'We are not,' roared Mr. Pickwick, in a tone which, to any dispassionate listener, carried conviction with it. 'Ain't you, though — ain't you?' said the young man, appealing to Mr. Pickwick, and making his way through the crowd by the infallible process of elbowing the countenances of its component members.

That learned man in a few hurried words explained the real state of the case.

'Come along, then,' said he of the green coat, lugging Mr. Pickwick after him by main force, and talking the whole way. Here, No. 924, take your fare, and take yourself off — respectable gentleman — know him well — none of your nonsense — this way, sir — where's your friends? — all a mistake, I see — never mind — accidents will happen — best regulated families — never say die — down upon your luck — Pull him UP — Put that in his pipe — like the flavour — damned rascals.' And with a lengthened string of similar broken sentences, delivered with extraordinary volubility, the stranger led the way to the traveller's waiting-room, whither he was closely followed by Mr. Pickwick and his disciples.

'Here, waiter!' shouted the stranger, ringing the bell with tremendous violence, 'glasses round — brandy-and-water, hot and strong, and sweet, and plenty, — eye damaged, Sir? Waiter! raw beef-steak for the gentleman's eye — nothing like raw beef-steak for a bruise, sir; cold lamp-post very good, but lamp-post inconvenient — damned odd standing in the open street half an hour, with your eye against a lamp-post — eh, — very good — ha! ha!' And the stranger, without stopping to take breath, swallowed at a draught full half a pint of the reeking brandy-and-water, and flung himself into a chair with as much ease as if nothing uncommon had occurred.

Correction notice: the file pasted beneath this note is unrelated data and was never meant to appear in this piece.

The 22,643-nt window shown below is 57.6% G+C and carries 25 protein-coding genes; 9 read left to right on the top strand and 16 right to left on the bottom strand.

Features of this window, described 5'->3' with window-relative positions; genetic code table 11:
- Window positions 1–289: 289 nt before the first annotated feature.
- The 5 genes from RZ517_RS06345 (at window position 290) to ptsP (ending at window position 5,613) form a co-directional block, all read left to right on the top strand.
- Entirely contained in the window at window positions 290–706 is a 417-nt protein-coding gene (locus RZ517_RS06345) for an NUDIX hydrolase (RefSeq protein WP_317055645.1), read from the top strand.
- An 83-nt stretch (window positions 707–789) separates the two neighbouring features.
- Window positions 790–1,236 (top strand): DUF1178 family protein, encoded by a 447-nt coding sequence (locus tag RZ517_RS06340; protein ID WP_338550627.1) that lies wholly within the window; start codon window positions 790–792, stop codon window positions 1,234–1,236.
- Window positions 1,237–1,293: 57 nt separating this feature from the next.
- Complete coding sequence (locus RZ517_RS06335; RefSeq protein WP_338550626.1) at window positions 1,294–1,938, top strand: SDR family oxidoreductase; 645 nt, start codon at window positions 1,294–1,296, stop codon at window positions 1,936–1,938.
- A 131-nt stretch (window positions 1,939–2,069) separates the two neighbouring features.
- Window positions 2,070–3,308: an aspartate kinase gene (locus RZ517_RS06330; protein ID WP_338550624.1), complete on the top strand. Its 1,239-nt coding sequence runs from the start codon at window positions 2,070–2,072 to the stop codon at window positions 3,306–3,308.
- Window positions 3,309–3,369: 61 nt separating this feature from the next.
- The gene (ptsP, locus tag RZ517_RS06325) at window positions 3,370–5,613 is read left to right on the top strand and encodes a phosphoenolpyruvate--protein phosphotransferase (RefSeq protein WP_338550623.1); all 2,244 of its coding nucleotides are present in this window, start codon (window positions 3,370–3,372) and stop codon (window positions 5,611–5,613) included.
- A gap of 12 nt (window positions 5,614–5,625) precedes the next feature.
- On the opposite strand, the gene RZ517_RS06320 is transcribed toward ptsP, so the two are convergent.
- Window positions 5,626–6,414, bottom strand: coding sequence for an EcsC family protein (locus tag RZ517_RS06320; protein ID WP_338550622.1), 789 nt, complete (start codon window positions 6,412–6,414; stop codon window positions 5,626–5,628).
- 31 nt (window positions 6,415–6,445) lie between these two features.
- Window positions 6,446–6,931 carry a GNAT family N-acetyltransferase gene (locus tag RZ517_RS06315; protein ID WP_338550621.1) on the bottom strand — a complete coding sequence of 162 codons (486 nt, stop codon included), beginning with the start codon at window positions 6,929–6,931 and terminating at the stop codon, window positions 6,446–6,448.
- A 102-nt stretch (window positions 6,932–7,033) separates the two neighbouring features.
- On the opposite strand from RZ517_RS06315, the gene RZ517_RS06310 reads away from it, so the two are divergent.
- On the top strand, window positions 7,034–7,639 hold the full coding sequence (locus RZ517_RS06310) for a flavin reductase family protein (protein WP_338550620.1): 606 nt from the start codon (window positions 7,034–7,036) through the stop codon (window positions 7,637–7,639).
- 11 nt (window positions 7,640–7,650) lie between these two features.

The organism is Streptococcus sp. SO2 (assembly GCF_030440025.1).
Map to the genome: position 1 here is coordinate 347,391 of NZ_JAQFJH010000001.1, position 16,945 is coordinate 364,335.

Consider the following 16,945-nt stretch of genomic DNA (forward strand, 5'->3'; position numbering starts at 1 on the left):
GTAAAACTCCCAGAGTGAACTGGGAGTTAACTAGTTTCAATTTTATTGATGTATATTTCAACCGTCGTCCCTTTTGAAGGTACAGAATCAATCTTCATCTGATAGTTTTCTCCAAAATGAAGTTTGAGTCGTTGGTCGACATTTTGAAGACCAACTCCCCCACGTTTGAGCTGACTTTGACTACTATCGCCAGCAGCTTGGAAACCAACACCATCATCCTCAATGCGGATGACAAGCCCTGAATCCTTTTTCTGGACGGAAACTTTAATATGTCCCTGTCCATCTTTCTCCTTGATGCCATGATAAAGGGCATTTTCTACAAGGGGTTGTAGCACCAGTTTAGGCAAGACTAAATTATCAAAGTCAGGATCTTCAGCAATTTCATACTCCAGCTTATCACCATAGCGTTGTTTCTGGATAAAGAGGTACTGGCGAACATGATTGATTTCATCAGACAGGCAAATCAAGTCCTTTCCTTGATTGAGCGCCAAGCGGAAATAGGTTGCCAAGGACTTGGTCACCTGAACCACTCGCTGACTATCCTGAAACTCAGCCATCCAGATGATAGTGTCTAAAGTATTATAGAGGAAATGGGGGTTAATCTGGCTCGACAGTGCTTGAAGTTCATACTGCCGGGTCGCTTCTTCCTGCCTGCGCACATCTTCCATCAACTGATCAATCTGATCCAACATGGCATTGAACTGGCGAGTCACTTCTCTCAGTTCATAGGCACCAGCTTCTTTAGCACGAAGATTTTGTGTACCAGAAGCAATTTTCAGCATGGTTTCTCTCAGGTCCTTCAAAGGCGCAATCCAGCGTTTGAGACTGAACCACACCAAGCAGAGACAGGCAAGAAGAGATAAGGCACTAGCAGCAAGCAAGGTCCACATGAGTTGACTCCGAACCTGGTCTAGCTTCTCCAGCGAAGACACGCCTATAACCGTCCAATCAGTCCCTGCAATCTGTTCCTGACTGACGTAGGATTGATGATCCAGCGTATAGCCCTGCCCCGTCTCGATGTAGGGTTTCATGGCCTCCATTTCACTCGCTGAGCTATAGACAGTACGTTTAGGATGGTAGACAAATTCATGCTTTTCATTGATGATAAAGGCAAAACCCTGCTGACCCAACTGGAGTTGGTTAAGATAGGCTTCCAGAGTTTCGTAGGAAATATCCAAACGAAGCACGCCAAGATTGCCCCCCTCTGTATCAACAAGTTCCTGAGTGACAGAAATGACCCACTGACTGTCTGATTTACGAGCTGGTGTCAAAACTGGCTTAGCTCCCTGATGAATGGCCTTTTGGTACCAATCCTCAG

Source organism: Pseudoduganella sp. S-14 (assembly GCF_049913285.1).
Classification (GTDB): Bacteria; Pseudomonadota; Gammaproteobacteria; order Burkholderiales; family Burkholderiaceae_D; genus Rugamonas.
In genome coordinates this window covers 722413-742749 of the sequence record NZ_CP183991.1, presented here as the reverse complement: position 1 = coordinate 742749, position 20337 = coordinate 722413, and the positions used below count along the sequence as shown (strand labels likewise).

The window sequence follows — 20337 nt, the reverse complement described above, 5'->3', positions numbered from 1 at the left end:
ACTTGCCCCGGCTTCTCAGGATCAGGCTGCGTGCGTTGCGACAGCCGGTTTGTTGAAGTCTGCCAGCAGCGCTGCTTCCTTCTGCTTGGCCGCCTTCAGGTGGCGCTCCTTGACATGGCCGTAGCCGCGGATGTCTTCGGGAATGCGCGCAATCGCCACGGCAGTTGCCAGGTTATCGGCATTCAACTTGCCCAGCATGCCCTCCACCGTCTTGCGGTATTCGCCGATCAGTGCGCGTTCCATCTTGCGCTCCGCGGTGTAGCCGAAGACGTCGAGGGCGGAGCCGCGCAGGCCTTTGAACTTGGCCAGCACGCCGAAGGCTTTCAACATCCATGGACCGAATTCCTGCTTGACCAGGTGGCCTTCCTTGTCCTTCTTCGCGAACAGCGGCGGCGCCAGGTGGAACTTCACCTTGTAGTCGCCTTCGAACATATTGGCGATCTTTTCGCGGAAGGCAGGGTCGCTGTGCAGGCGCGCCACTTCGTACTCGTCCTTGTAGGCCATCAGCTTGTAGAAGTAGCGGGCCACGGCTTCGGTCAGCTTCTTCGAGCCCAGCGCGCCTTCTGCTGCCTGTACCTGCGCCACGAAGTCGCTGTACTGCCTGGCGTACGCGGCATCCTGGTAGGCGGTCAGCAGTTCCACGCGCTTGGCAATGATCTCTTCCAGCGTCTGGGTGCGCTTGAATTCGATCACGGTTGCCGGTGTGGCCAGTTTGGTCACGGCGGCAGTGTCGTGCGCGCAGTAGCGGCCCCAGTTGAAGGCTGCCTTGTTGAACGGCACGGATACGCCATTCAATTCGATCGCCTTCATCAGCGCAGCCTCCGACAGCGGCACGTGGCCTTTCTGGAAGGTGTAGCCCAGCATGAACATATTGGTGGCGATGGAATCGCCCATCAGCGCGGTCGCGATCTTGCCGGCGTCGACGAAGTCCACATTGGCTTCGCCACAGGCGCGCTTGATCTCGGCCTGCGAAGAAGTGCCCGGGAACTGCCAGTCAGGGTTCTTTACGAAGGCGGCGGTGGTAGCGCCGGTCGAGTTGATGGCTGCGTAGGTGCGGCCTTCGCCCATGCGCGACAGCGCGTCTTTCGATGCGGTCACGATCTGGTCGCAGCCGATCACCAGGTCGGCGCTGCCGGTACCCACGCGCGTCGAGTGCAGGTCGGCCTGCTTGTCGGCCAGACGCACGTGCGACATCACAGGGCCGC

While his three companions were busily engaged in proffering their thanks to their new acquaintance, Mr. Pickwick had leisure to examine his costume and appearance.

He was about the middle height, but the thinness of his body, and the length of his legs, gave him the appearance of being much taller. The green coat had been a smart dress garment in the days of swallow-tails, but had evidently in those times adorned a much shorter man than the stranger, for the soiled and faded sleeves scarcely reached to his wrists. It was buttoned closely up to his chin, at the imminent hazard of splitting the back; and an old stock, without a vestige of shirt collar, ornamented his neck. His scanty black trousers displayed here and there those shiny patches which bespeak long service, and were strapped very tightly over a pair of patched and mended shoes, as if to conceal the dirty white stockings, which were nevertheless distinctly visible. His long, black hair escaped in negligent waves from beneath each side of his old pinched-up hat; and glimpses of his bare wrists might be observed between the tops of his gloves and the cuffs of his coat sleeves. His face was thin and haggard; but an indescribable air of jaunty impudence and perfect self-possession pervaded the whole man.

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By the end of the novel, Dickens proposes a viable solution to some of the social problems he addresses, like debtor's prison.